We anticipated great difficulty getting down the first 19 km from the alplager, but less than 5 minutes after we started hitching, we were picked up by 3 Russian tourists from near Ekaterinburg, who were on their holiday. They took us to the bus stop and would have gladly taken us into Bishkek. They spoke no English, but we communicated through hand signals: thumbs up for Obama, and thumbs down for Bush.

The 265 bus took us back to the Osh Bazaar, where we had seen a number of eateries. We picked out one, filled mostly with men, but with a few families sitting on the right side. We sat down and ordered plov, pelmeny, nan, and a skewer of shashlik, accompanied by two half liter mugs of beer. The whole bill came to 204 sum ($6 US).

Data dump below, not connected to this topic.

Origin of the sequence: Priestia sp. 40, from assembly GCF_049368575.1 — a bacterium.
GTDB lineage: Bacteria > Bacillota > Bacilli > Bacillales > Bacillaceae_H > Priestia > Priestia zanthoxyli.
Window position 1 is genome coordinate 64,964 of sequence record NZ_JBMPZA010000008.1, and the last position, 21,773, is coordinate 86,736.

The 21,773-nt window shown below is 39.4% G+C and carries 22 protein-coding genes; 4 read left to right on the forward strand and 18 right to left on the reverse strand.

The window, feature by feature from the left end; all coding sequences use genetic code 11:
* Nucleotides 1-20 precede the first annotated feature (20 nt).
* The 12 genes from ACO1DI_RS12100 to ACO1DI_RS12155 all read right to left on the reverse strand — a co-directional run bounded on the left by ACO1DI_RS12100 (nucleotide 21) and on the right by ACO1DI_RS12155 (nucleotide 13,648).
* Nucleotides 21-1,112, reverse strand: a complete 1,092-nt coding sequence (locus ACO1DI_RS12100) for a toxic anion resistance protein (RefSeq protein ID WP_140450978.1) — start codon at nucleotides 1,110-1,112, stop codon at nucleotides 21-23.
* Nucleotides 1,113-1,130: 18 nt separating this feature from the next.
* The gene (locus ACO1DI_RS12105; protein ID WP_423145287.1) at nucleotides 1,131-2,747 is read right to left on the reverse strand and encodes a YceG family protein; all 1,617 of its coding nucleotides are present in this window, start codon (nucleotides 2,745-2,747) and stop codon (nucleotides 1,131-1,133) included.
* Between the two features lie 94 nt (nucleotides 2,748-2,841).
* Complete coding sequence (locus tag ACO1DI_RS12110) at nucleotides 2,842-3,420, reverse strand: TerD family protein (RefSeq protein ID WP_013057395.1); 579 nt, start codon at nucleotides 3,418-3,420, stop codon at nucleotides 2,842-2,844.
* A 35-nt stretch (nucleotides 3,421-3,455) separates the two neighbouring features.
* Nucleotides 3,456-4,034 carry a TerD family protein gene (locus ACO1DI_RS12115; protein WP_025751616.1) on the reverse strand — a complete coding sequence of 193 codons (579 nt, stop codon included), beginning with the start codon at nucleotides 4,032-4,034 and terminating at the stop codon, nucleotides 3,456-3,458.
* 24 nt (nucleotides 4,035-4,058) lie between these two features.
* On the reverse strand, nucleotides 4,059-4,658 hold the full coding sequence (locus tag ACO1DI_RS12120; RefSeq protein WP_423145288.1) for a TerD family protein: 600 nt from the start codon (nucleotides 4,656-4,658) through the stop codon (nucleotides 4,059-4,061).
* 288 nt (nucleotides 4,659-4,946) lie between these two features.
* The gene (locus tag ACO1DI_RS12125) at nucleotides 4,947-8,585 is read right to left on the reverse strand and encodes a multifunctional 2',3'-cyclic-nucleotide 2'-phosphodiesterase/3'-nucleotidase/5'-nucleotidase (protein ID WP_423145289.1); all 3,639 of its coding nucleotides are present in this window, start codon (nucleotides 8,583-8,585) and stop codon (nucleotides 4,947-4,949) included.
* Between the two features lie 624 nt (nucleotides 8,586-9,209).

Our appetities were satiated, and Carol was a bit buzzed. As we headed back to the city center, Carol was WWI (walking while intoxicated).

It was time to change a little money, to hit the internet, and to discover if there were any festivities related to Independence Day. While at the internet, we attempted to reserve a room at the Kazzhol Hotel in Almaty for the next night. We swallowed hard when we learned that a standard room at that hotel, recommended by Lonely Planet as a good midprice choice, was 10900 tenge. A tenge is now trading at 119.8 to the USD, so this would be $90 USD. We filled out the internet form, submitted it online, and got a message that the reply would arrive in 48 hours.

While we were at the internet, we watched an Israeli couple (the first of our trip) upload the contents of their camera. These included some spectacular nature pictures and human interest studies of their time in Kyrgyzstan.